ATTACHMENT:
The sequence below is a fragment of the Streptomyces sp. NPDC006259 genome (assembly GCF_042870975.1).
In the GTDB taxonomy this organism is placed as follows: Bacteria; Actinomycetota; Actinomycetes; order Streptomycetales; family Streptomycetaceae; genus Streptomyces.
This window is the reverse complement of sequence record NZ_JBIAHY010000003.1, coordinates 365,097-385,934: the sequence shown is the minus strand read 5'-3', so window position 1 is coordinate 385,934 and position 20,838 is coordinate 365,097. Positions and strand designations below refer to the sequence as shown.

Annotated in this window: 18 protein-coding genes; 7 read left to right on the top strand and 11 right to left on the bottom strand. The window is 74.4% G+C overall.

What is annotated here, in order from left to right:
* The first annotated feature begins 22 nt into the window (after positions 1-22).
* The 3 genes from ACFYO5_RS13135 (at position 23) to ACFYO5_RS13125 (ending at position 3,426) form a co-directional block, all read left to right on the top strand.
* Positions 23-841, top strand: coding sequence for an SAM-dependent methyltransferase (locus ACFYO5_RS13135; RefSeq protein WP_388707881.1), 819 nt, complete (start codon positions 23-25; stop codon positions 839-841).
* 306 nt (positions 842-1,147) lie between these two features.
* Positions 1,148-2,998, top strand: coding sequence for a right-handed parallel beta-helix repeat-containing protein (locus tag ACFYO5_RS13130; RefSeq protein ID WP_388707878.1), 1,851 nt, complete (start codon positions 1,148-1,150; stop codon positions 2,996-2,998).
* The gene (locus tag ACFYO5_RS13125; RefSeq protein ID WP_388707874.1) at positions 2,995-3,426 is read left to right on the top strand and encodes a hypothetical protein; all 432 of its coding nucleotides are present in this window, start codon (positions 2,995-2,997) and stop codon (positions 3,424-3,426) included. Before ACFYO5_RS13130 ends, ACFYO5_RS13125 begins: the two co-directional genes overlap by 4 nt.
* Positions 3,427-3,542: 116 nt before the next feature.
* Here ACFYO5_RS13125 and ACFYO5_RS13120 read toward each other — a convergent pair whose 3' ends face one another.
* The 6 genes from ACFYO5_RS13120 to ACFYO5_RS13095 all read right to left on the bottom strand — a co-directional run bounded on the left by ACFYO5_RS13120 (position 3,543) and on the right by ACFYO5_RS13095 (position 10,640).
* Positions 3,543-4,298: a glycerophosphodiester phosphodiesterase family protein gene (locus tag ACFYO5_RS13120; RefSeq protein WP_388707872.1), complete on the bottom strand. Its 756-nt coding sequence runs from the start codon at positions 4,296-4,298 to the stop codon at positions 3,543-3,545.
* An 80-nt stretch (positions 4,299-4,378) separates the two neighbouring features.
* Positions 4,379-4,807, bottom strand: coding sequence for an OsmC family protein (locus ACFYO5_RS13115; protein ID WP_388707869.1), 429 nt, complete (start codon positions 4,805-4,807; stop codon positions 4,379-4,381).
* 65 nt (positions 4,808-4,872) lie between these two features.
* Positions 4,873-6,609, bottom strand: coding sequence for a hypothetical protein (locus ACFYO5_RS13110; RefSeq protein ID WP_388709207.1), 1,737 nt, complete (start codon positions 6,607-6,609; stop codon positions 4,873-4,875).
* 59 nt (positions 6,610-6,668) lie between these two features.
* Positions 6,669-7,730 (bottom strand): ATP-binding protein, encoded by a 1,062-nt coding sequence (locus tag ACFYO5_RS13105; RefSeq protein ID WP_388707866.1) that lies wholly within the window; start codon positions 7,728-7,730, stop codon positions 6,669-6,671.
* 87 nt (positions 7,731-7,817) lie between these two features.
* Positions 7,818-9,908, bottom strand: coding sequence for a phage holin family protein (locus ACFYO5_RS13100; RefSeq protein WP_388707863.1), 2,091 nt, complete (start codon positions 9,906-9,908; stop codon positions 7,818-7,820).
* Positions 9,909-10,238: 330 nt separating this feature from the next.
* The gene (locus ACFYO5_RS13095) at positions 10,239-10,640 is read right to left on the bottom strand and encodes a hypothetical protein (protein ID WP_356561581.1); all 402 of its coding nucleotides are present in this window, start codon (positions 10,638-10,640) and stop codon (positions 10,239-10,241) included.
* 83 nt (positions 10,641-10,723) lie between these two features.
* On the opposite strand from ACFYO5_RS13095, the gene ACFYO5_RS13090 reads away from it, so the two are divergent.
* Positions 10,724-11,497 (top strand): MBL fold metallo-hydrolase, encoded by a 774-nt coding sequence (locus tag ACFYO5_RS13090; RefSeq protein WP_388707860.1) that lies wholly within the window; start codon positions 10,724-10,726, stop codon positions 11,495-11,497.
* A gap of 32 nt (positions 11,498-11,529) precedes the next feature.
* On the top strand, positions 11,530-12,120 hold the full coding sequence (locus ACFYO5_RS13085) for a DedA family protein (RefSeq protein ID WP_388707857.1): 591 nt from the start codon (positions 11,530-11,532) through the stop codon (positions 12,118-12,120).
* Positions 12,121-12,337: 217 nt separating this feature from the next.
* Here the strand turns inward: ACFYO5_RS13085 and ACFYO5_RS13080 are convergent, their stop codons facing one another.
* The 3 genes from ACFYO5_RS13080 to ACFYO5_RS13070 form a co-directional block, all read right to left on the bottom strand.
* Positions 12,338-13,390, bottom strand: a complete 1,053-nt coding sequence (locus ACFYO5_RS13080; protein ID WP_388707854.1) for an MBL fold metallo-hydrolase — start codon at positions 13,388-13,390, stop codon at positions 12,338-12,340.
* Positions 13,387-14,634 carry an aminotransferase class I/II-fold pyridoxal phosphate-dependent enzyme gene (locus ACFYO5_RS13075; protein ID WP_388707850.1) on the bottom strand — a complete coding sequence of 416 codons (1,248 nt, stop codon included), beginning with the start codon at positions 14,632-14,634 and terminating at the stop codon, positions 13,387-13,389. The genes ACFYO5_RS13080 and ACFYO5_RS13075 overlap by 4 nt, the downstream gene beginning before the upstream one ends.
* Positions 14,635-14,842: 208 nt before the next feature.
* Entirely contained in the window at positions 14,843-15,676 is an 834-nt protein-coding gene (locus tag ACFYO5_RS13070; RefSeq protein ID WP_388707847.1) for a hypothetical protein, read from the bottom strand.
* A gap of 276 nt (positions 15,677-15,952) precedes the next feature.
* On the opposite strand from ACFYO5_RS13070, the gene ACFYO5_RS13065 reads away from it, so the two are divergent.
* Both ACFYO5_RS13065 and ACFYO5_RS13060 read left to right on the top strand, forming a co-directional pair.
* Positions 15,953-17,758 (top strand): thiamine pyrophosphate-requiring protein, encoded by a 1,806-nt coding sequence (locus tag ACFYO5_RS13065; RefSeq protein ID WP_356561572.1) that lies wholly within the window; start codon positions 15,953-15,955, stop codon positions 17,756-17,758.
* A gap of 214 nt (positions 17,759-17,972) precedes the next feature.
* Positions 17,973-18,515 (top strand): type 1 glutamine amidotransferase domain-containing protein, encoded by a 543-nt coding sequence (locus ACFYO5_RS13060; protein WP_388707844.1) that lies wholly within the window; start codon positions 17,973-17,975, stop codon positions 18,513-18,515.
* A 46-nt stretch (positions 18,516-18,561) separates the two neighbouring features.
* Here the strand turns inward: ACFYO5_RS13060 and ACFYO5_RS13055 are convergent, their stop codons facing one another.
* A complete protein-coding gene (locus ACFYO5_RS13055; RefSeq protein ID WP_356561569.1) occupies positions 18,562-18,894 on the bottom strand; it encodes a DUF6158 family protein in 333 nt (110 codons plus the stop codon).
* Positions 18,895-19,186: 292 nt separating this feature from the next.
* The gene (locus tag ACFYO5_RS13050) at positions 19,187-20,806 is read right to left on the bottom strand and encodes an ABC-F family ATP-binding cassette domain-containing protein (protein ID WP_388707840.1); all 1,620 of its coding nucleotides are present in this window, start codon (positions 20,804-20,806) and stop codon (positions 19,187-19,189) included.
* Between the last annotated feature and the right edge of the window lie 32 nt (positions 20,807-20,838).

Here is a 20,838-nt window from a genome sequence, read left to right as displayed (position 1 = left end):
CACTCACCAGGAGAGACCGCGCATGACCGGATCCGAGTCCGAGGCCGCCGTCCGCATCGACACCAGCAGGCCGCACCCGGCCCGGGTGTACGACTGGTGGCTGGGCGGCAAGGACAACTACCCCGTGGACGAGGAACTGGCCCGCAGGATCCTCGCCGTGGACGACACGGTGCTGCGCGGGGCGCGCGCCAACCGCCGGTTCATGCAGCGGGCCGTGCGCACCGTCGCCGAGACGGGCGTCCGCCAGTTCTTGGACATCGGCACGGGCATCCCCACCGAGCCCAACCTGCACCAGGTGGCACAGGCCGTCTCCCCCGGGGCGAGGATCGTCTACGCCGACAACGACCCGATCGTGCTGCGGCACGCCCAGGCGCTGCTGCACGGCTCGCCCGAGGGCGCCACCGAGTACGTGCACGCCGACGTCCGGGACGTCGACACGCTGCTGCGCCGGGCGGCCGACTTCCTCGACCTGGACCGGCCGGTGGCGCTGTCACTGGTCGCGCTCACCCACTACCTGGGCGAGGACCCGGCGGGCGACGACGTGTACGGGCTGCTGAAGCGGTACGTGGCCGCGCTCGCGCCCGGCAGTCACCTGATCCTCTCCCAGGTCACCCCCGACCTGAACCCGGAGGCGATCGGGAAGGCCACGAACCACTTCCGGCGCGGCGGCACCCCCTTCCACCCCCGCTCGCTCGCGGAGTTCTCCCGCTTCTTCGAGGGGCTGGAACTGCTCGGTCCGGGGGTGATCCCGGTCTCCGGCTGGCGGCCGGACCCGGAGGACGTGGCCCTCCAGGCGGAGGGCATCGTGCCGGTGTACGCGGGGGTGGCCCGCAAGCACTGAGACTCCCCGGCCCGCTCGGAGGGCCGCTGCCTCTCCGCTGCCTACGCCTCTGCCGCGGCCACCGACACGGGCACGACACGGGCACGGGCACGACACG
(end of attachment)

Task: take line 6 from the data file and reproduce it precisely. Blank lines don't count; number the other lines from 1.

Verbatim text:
* The first annotated feature begins 22 nt into the window (after positions 1-22).